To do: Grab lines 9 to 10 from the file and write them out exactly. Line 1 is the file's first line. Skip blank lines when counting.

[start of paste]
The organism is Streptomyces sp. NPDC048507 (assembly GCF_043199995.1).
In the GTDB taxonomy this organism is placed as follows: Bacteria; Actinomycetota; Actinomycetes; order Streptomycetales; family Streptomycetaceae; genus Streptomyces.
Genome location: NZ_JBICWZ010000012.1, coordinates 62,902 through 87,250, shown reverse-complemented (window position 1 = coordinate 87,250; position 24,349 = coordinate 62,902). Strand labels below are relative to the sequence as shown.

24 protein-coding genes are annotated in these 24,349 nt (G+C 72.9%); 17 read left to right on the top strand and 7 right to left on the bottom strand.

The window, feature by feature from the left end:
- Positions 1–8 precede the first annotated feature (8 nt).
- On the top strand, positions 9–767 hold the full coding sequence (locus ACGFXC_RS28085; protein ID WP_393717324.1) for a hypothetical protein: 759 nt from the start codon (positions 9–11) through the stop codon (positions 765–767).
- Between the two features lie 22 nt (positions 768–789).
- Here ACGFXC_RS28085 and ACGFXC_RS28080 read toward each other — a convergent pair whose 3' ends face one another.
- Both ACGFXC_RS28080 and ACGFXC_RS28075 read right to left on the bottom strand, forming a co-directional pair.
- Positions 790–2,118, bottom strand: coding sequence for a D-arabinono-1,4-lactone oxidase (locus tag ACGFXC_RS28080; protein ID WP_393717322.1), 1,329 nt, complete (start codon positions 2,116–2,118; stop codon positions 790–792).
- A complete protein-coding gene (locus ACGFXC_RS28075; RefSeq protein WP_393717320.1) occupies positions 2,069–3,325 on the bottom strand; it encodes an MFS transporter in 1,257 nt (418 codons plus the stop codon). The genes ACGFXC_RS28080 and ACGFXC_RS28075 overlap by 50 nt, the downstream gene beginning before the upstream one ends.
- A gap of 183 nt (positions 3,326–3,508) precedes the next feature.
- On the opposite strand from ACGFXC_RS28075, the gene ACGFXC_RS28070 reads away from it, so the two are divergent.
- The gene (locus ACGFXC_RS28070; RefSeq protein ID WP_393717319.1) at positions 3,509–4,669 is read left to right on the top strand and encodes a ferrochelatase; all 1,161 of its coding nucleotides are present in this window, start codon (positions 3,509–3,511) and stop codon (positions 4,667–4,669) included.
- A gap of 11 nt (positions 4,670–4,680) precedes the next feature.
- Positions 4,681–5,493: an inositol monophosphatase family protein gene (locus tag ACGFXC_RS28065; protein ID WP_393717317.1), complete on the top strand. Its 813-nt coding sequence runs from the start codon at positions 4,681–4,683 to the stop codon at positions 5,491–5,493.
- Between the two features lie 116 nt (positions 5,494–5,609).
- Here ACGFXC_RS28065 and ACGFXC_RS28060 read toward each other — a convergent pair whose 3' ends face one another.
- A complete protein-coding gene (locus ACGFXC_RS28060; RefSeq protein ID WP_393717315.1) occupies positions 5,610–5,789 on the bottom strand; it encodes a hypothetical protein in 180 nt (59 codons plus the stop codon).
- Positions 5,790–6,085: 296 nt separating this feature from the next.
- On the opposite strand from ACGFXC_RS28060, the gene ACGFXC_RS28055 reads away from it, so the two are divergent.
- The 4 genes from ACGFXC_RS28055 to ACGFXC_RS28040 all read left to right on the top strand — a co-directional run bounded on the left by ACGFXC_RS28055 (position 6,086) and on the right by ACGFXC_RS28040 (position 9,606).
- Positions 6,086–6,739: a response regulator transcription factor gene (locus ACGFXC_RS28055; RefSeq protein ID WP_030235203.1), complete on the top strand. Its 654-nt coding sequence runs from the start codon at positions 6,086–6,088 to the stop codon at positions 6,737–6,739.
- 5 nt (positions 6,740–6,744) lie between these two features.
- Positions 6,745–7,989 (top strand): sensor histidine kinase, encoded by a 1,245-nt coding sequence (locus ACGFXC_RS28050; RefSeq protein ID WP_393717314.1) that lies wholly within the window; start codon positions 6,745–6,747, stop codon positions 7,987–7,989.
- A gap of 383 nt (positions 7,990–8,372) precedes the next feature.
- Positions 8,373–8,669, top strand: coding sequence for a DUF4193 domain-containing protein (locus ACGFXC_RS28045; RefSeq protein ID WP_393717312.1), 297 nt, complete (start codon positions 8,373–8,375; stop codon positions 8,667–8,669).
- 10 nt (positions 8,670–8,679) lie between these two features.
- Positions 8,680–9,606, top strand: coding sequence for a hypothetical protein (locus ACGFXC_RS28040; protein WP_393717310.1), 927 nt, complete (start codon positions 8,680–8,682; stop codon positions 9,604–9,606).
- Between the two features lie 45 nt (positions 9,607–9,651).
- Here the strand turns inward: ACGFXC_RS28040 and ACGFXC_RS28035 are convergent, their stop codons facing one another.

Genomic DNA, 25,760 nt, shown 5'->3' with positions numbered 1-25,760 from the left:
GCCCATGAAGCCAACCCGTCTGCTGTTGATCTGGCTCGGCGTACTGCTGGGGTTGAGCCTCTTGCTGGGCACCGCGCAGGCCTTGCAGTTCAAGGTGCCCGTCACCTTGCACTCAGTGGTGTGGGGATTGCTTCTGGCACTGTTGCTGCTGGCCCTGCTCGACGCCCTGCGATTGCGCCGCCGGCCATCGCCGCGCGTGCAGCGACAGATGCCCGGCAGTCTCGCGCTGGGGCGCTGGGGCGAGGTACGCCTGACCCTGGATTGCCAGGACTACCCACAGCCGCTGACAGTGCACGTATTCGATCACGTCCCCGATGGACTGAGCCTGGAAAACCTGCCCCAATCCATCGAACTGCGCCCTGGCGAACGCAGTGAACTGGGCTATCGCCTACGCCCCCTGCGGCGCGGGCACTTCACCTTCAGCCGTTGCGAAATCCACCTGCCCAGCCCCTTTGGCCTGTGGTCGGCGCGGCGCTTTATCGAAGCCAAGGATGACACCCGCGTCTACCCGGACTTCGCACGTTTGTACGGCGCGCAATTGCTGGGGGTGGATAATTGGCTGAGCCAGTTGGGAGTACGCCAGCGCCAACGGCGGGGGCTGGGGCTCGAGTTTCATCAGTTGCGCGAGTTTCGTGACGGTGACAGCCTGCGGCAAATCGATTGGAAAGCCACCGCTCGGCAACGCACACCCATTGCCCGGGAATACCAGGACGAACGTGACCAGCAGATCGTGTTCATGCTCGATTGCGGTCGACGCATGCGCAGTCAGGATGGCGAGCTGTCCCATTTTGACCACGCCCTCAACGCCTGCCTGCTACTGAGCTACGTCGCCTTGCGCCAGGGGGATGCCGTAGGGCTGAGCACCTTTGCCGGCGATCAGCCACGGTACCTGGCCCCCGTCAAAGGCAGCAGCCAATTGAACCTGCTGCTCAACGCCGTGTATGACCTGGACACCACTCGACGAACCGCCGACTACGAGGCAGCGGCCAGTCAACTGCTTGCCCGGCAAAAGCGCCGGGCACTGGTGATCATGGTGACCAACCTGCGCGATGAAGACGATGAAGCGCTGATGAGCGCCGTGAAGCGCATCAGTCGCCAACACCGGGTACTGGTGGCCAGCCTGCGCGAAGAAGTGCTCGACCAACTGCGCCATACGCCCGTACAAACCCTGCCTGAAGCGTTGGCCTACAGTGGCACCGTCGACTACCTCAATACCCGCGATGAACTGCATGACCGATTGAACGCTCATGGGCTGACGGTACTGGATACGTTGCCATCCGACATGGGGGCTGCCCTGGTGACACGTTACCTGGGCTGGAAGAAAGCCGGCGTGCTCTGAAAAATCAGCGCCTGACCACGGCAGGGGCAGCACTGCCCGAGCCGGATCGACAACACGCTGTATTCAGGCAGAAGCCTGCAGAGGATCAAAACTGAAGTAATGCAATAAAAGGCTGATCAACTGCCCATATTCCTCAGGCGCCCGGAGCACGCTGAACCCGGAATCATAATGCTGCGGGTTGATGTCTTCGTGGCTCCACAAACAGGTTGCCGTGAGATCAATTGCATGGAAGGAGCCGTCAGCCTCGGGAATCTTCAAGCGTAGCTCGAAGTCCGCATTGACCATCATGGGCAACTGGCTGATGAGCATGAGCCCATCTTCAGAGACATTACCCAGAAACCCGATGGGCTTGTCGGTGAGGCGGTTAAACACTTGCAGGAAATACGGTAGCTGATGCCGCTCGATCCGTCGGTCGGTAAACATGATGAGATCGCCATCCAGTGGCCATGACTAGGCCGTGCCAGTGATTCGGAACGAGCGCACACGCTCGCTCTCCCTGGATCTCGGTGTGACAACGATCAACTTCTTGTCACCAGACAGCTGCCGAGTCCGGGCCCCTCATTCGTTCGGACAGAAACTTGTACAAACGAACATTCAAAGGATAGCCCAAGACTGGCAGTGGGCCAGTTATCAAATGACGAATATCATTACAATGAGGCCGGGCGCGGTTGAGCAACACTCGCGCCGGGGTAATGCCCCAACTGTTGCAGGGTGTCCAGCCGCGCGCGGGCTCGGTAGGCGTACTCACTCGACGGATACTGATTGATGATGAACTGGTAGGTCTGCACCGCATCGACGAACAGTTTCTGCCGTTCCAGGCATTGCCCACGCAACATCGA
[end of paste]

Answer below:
- Here ACGFXC_RS28085 and ACGFXC_RS28080 read toward each other — a convergent pair whose 3' ends face one another.
- Both ACGFXC_RS28080 and ACGFXC_RS28075 read right to left on the bottom strand, forming a co-directional pair.